Advanced treatment options, close to home
Cancer treatments studied today could become the standard of care tomorrow. That’s just one reason why patients consider participating in a clinical trial, says Kimberly Ivester, director at the Helen G. Nassif Community Cancer Center.
“Clinical trials give our patients more options,” explains Ivester. “In most cases, the patient receives one more component, such as a new cancer-fighting drug, in addition to the current standard of care. It’s a way for them to get access to innovative new treatments.”
Research at the Community Cancer Center is made available in collaboration with Physicians’ Clinics of Iowa (PCI). William Fusselman, MD, PCI Hematology & Oncology, serves as principal investigator. Through the Iowa Wide Oncology Research Coalition (I-WORC), PCI and the Community Cancer Center have access to federally funded trials. They also participate in trials conducted by industry and pharmaceutical companies.
Participation is always voluntary, stresses Dr. Fusselman, and a patient who wants to withdraw from a trial can do so at any time. But those who participate may find it gives them more options, as well as benefiting future patients and generations.
“Patients often say, ‘If there’s something I can do to help other patients, I want to be a part of that,’” says Ivester.
On average, the Community Cancer Center has 15 different clinical trials available at any given time. They can be used for evaluating a new treatment or medication, improving quality of life by reducing side effects, or improving diagnosis or prevention. From the new St. Luke’s Albert G. and Helen Nassif Radiation Center, local cancer patients will gain increased access to radiation therapy trials or trials that offer a combination of radiation and chemotherapy treatment.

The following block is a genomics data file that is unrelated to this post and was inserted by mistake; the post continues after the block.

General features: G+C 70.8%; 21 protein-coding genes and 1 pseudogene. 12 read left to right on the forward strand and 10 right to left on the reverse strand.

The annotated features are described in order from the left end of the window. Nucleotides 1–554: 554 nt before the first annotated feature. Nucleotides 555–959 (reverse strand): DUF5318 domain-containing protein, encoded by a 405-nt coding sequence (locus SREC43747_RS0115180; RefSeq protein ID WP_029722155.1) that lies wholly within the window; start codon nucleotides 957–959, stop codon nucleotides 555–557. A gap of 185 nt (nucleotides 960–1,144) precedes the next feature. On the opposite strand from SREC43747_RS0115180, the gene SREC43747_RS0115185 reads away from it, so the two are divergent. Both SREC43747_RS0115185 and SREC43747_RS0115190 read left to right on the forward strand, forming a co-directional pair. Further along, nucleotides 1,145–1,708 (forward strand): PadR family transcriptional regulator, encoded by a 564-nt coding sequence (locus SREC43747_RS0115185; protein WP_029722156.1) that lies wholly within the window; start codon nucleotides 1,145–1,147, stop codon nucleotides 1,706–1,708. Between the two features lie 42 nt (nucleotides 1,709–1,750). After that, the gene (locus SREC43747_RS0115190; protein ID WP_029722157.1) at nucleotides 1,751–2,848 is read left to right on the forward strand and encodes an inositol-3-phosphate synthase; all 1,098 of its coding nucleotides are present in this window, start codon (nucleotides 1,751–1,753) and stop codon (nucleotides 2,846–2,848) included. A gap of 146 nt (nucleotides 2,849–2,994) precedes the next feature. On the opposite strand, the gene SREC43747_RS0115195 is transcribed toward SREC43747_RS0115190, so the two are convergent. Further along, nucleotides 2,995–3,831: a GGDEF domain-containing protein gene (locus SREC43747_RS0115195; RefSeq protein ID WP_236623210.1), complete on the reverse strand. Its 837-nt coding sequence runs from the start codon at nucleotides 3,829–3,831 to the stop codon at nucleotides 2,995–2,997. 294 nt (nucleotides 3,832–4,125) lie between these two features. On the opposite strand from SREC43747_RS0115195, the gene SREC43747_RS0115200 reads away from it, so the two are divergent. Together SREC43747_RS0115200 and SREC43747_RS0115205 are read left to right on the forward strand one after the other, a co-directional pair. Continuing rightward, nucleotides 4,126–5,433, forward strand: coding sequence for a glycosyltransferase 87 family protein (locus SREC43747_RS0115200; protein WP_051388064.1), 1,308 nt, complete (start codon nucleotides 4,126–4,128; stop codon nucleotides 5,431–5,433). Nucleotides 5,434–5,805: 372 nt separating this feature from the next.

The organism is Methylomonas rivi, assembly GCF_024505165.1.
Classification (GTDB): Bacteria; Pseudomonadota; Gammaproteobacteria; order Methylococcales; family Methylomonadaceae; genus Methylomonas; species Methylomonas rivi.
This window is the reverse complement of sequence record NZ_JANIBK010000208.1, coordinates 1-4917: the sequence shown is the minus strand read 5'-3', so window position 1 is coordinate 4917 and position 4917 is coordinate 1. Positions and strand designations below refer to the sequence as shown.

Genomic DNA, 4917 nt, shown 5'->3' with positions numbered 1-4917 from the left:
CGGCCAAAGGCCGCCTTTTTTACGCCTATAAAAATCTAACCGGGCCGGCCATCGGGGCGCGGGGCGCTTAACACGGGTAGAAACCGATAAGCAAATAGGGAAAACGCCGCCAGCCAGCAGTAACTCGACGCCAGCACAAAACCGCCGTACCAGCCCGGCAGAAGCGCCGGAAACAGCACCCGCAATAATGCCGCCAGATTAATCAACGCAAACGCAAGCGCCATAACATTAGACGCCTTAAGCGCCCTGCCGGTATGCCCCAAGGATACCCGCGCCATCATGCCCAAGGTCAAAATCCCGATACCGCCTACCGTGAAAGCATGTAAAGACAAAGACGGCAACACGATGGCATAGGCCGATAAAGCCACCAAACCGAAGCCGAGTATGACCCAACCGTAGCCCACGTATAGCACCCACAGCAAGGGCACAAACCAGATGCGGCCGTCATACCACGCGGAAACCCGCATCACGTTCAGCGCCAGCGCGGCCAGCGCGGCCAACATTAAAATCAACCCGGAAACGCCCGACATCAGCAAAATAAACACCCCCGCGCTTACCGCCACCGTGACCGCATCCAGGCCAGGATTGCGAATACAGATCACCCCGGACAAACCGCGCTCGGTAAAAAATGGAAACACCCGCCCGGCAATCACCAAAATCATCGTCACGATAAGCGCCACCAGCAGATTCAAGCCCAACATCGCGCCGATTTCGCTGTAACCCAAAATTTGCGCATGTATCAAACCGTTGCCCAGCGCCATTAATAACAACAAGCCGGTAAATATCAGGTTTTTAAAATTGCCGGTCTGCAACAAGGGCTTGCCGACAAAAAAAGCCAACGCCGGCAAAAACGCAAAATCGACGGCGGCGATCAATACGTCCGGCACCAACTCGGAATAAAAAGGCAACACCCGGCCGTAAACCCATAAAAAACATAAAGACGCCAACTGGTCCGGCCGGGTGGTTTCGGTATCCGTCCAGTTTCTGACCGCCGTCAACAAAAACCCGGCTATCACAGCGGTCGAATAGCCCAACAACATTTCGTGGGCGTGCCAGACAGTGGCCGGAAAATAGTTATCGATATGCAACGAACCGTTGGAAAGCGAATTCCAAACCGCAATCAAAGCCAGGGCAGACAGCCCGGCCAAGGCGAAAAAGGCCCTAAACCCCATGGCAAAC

“We’re excited about the opportunity to expand the clinical trials for patients in our community, by taking part in trials that look at advances in radiation therapy,” says Ivester.
Ivester adds some patients think a clinical trial is a last resort after all other treatment has failed. But clinical trials are often a good way to start treatment and give patients more options to discuss with their provider. Clinical trials are not available for every type of cancer, but are a good option to consider when they are available.
“Some patients consider a clinical trial their best option,” says Ivester. “And the best part is, they can have access to these trials while receiving treatment right in Cedar Rapids.”
Cancer patients are urged to talk to their doctor about their treatment options, including clinical trials. By learning about available studies and what’s involved, patients can make the decision that’s right for them.
For more information on clinical trials, call the Community Cancer Center at (319) 558-4876 and ask to speak to a Care Coordinator.